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Title: Direct utilization - recovery of minerals from coal fly ash. Fossil Energy Program. Technical progress report, 1 July 1984-30 September 1984 including summary of work for FY84

Abstract

The research discussed in this report deals with resource recovery from coal conversion solid wastes. Progress is reported on two methods (the HiChlor and Lime-Sinter processes) for extracting metal values from power plant fly ash. Preliminary work is also reported on a method of making cement from the residue of the lime-sinter process. In the HiChlor Process, metal oxides in the fly ash are converted to volatile chlorides by reaction with chlorine in the presence of a reductant. Several versions of this approach are being investigated. The Lime-Sinter Process utilizes a solid state reaction to selectively convert the alumina in fly ash to a soluble form. Fly ash is mixed with limestone and a suitable mineralizer (to reduce the temperature required for sintering and to enhance alumina recovery) and then sintered in a high temperature kiln. Alumina is recovered by leaching the resulting clinker. A complex relationship between the calcium, alumina, silica, and sulfur constituents in the feed mixture controls the formation and extraction of aluminate compounds. Alumina recovery levels are enhanced by promoting the formation of less-soluble calcium compounds and/or more-soluble aluminum compounds. A study is underway to determine the degree to which flue gas scrubber sludge can bemore » used both as a limestone substitute and as a sulfur bearing mineralizer. Results show that 20 to 25% of the limestone can be provided by the scrubber sludges. 25 refs.,25 figs., 10 tabs.« less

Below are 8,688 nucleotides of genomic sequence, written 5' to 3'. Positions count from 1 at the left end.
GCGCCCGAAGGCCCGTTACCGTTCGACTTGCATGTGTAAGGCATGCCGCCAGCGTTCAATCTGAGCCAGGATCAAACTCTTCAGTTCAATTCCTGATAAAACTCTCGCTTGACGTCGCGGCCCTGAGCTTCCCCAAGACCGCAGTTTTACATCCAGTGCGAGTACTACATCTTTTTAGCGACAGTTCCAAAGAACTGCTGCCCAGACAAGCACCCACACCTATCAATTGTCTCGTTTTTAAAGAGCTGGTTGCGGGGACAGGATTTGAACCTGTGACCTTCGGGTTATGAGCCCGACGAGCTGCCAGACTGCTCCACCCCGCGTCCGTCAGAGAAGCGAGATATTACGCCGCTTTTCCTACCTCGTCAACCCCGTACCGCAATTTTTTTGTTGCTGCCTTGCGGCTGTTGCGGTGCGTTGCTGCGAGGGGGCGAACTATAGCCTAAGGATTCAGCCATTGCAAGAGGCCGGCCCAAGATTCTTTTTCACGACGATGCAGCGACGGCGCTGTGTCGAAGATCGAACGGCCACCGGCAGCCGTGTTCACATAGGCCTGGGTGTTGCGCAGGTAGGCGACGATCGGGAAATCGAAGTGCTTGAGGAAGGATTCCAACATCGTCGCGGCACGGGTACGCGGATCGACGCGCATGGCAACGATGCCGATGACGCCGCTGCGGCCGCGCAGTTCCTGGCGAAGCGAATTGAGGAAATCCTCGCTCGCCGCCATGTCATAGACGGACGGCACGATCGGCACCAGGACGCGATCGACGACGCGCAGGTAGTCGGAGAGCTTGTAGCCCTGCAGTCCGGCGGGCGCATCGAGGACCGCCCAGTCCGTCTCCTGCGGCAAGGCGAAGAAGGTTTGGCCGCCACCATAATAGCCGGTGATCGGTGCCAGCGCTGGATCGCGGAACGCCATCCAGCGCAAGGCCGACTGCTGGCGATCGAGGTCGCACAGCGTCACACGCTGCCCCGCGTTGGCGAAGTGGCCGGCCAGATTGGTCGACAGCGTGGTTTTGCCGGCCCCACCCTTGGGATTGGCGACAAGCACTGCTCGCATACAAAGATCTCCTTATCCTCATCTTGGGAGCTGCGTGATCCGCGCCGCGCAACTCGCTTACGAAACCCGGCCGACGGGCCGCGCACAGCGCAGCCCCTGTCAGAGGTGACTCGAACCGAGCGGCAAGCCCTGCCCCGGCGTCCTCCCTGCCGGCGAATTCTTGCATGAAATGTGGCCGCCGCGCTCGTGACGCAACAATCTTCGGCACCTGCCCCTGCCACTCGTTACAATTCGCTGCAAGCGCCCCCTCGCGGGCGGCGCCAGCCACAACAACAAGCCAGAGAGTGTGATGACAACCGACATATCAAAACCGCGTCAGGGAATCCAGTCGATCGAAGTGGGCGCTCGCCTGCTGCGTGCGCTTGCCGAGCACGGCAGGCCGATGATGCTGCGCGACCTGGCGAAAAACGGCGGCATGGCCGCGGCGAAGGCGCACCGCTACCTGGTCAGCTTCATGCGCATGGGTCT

Authors:
; ;
Publication Date:
Research Org.:
Ames Lab., IA (USA)
OSTI Identifier:
5868050
Report Number(s):
IS-4874
ON: DE85011292
DOE Contract Number:
W-7405-ENG-82
Resource Type:
Technical Report
Resource Relation:
Other Information: Portions of this document are illegible in microfiche products. Original copy available until stock is exhausted
Country of Publication:
United States
Language:
English
Subject:
32 ENERGY CONSERVATION, CONSUMPTION, AND UTILIZATION; 01 COAL, LIGNITE, AND PEAT; FLY ASH; CHEMICAL COMPOSITION; MATERIALS RECOVERY; HICHLOR PROCESS; RESEARCH PROGRAMS; LIME-SODA SINTER PROCESS; ALUMINIUM; EXPERIMENTAL DATA; FLOWSHEETS; FOSSIL-FUEL POWER PLANTS; IRON; PELLETIZING; REDUCING AGENTS; SCRUBBERS; SLUDGES; X-RAY DIFFRACTION; X-RAY FLUORESCENCE ANALYSIS; AEROSOL WASTES; ASHES; CHEMICAL ANALYSIS; COHERENT SCATTERING; DATA; DIAGRAMS; DIFFRACTION; ELEMENTS; EQUIPMENT; FABRICATION; INFORMATION; MANAGEMENT; METALS; MOLDING; NONDESTRUCTIVE ANALYSIS; NUMERICAL DATA; POLLUTION CONTROL EQUIPMENT; POWER PLANTS; PROCESSING; RECOVERY; RESIDUES; SCATTERING; THERMAL POWER PLANTS; TRANSITION ELEMENTS; WASTE MANAGEMENT; WASTE PROCESSING; WASTES; X-RAY EMISSION ANALYSIS; 320305* - Energy Conservation, Consumption, & Utilization- Industrial & Agricultural Processes- Industrial Waste Management; 010800 - Coal, Lignite, & Peat- Waste Management

Citation Formats

Burnet, G., Murtha, M.J., and Benson, J.D.. Direct utilization - recovery of minerals from coal fly ash. Fossil Energy Program. Technical progress report, 1 July 1984-30 September 1984 including summary of work for FY84. United States: N. p., 1985. Web.